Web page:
"As I was about to say, kid, welcome to the neighborhood. Eleven to 5. Check."
Mike tossed the ball to the kid. He realized the point had been scored and the laughter was directed at him. The kid looked at Art and said, "Nice pick." Art tipped an imaginary hat and smiled. The young boy gave a small smile back and threw the ball back to Mike.
"Check."
No anger. No wounded pride. Just, "Check."
They managed to finish the game without any further incident. The young boy scored two more points before Vic finished the game out with three straight, long-range jump shots.
I walked onto the court after the game to towel down my man's knee. He was sitting next to Vermin, drinking juice, and laughing about the game. The young boy put his jersey back on and walked towards the dorms.
"Hey, you want to play again?" Mike asked.
"Naw, I need to go get ready for a meeting tonight."
"Hot date?"
"Bible study."
"Oh well, by all means, let us not be late for Bible study."
Vermin cackled at that, and they fell on each other laughing.
"Leave him alone," I said as I knelt down to look at Mike's knee. "Both of you, all four of you need to be going with him."
"Take it easy you guys," the young boy said as he hopped over the small area of the fence.
"Catch you later, kid. Come here, girl."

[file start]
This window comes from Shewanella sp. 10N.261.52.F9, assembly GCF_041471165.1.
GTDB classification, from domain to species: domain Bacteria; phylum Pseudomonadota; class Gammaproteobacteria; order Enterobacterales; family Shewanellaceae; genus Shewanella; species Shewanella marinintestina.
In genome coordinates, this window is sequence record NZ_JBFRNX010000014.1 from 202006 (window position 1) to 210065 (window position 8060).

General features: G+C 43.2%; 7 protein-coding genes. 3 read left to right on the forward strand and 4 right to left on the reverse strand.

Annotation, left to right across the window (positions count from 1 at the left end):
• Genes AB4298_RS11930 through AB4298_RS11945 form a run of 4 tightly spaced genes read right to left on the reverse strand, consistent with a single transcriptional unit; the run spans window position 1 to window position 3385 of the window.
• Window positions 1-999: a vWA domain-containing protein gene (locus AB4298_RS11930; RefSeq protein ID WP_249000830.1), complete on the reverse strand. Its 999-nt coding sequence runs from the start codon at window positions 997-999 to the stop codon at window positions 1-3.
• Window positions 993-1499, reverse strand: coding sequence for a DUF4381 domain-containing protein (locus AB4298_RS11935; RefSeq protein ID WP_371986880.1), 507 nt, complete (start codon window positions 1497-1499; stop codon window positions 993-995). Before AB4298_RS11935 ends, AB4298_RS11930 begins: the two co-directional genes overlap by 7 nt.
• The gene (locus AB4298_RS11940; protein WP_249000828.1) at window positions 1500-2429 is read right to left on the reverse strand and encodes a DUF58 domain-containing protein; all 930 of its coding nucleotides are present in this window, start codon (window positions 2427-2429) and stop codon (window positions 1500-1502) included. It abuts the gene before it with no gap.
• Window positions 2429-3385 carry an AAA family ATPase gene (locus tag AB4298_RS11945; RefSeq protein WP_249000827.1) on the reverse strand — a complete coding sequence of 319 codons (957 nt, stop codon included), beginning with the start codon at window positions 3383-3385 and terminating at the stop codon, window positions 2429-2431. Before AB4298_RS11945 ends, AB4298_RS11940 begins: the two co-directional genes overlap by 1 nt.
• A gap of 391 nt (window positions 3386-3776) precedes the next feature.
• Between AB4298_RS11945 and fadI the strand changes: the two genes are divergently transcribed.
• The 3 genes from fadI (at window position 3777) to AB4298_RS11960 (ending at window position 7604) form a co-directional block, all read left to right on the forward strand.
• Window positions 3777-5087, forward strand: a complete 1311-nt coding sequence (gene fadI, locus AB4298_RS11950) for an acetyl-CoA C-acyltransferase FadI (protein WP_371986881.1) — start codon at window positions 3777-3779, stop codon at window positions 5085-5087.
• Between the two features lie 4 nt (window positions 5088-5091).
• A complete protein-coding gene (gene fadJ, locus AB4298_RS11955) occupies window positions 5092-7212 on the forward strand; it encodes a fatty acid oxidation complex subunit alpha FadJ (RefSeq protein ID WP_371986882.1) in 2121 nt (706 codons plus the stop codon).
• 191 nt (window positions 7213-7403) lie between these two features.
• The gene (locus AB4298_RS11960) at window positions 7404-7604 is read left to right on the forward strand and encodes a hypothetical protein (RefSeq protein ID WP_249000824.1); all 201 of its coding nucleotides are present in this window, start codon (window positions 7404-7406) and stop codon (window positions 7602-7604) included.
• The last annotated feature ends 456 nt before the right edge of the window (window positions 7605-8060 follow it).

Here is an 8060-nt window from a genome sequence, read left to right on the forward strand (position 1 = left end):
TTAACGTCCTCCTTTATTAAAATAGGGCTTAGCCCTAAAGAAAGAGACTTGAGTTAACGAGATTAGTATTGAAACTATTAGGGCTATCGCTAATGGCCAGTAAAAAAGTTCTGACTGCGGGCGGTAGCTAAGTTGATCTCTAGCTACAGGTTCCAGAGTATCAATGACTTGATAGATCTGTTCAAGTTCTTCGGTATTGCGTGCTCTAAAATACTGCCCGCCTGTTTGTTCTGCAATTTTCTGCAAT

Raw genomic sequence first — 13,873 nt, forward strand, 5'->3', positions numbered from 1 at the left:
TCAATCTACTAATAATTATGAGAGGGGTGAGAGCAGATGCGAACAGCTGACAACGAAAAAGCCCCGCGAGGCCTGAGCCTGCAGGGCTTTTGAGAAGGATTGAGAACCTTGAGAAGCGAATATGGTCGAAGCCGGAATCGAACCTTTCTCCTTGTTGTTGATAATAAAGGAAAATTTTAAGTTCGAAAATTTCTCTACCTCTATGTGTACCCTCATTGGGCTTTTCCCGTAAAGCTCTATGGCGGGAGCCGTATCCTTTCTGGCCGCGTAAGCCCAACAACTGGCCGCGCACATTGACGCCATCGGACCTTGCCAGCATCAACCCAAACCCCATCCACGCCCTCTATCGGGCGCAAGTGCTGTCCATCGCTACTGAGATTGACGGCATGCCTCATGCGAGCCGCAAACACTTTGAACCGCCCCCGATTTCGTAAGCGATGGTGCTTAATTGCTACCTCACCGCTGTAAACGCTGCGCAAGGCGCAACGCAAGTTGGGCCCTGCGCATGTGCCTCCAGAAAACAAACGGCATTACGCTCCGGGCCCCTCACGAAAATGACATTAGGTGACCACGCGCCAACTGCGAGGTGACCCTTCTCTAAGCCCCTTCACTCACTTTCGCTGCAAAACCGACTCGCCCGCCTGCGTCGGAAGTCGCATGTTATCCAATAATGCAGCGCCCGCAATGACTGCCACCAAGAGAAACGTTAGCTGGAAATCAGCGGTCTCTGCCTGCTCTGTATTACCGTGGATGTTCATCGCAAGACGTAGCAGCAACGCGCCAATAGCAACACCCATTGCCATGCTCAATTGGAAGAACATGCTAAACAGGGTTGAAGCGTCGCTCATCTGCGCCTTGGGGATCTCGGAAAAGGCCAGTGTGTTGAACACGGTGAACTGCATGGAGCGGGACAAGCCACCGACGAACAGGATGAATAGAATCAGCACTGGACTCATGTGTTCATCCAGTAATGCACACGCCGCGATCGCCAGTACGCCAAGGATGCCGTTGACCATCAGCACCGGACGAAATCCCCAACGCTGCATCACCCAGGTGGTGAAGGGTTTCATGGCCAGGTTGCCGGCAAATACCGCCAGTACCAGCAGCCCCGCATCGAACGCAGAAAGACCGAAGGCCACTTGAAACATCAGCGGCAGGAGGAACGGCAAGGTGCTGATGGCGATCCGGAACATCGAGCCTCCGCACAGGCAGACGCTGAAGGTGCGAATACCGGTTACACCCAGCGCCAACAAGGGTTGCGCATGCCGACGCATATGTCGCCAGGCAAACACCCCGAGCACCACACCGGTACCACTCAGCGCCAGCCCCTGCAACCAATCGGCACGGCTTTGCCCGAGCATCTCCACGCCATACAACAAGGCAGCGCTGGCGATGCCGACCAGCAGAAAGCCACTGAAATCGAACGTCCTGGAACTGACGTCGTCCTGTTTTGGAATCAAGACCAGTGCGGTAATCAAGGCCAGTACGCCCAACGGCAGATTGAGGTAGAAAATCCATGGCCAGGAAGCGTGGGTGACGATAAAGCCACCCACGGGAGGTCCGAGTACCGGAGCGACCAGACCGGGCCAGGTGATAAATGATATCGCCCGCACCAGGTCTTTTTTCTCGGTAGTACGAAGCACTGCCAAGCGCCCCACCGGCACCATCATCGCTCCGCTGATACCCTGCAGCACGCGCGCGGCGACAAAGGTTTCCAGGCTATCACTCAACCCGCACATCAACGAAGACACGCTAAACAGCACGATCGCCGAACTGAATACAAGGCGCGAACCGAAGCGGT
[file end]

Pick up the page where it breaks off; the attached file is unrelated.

Mike pulled me onto him as he leaned back onto the fence.
"You're sweaty and bleeding," I said as I put the blood stained towel up to his face. I dabbed it at him as he bobbed his head back and forth. Mike had been an amateur boxer, and he loved it when I gave him a chance to show off.
"Come on, let's go get some brew," Art said. "Nobody left here worth playing."
"I'm for that," Vermin said as he hobbled to his feet. Nothing made him move faster than a liquor invitation. I was still looking in Mike's eyes. I wanted him to be with me.
"Y'all got homework to do," I said. "Vernon, I know you don't care, but Art and Vic, you know y'all don't need to start drinking at four o'clock in the afternoon."
"Yes, mama Cheryl," they chimed.
"Don't 'mama Cheryl' me. Y'all know I'm right. Go do two hours of study, get some food in your stomachs, and then you can get drunk for the rest of the night."